Getting off the tee with a powerful swing

By Katherine RobertsNovember 6, 2008, 5:00 pm
There are many physical components that contribute to your power output or in some cases the leakage of power in your swing. 3D motion capture proves that the majority of power is a result of good lower body mechanics, including a proper or efficient kinematic sequence. Many swing faults such as coming over the top or casting are a by product of poor lower body mechanics. To generate more power your lower body must initiate the downswing.
An efficient sequence
The Kinematic sequence of the golf swing is an efficient coiling or acceleration in the body as well as an efficient deceleration of the body. This action is how we harness power. The sequence begins in the lower body, travels to the torso or trunk, the shoulders, the arms and out to the club at the top of the backswing. If the sequencing is efficient the downswing begins with the activation of the lower body, torso, shoulders, arms and the club. Swing flaws occur when this order of sequencing is inefficient.
A strong lower body supports a stronger foundation, proper weight distribution; increases speed and follow through for greater accuracy and distance.
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The Crescent lunges and Triangle poses provides a more stable, powerful foundation and give you the ability to generate more power off the tee. In addition these poses will assist in the weight transfer portion of the golf swing by supporting flexibility in the feet and ankles. The Bridge pose increases strength in the gluts as well as increase flexibility in the hip flexors and psoas giving you more extension in the finish position.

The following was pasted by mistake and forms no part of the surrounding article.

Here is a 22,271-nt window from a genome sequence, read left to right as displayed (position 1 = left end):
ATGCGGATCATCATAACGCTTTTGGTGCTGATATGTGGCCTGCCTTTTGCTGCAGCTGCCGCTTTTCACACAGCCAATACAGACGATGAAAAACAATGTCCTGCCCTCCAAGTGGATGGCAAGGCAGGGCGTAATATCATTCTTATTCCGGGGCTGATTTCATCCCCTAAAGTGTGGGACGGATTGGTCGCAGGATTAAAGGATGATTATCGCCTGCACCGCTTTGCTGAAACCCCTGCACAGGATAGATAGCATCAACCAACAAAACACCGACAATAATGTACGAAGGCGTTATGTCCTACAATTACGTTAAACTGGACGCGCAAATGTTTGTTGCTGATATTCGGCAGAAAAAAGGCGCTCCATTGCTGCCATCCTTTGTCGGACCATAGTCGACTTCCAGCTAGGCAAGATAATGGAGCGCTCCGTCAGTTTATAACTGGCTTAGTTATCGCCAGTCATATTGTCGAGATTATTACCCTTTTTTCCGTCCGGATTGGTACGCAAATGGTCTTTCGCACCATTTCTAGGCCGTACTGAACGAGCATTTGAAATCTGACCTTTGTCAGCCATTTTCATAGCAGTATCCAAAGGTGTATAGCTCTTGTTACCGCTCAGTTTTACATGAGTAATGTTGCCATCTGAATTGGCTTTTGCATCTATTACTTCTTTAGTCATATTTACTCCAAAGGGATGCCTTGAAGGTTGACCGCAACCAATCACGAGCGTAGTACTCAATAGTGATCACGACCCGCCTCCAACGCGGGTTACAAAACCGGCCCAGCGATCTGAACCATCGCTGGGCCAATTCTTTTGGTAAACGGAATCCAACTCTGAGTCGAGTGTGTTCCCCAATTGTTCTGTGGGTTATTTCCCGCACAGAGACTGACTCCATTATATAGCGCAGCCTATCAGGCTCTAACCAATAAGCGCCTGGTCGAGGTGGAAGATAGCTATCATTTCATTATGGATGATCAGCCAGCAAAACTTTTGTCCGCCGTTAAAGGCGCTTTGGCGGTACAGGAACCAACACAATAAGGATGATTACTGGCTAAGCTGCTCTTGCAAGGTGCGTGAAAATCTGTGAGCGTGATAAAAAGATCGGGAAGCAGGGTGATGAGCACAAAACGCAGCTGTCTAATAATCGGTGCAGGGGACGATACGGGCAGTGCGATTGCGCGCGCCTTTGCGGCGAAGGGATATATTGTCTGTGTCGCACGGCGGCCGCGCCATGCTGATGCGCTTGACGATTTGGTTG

Crescent Lunges: Begin standing with the feet hip width apart and the stability ball at chest height. Place the left foot forward bringing the knee to a ninety degree angle and the ball at your chest. Maintain an upright posture. Be sure the knee is NOT placed over the foot. Inhale as you bend your front knee, moving deeper into the pose and exhale returning to the starting position. Repeat five to ten reps and then hold for five breaths. Switch sides.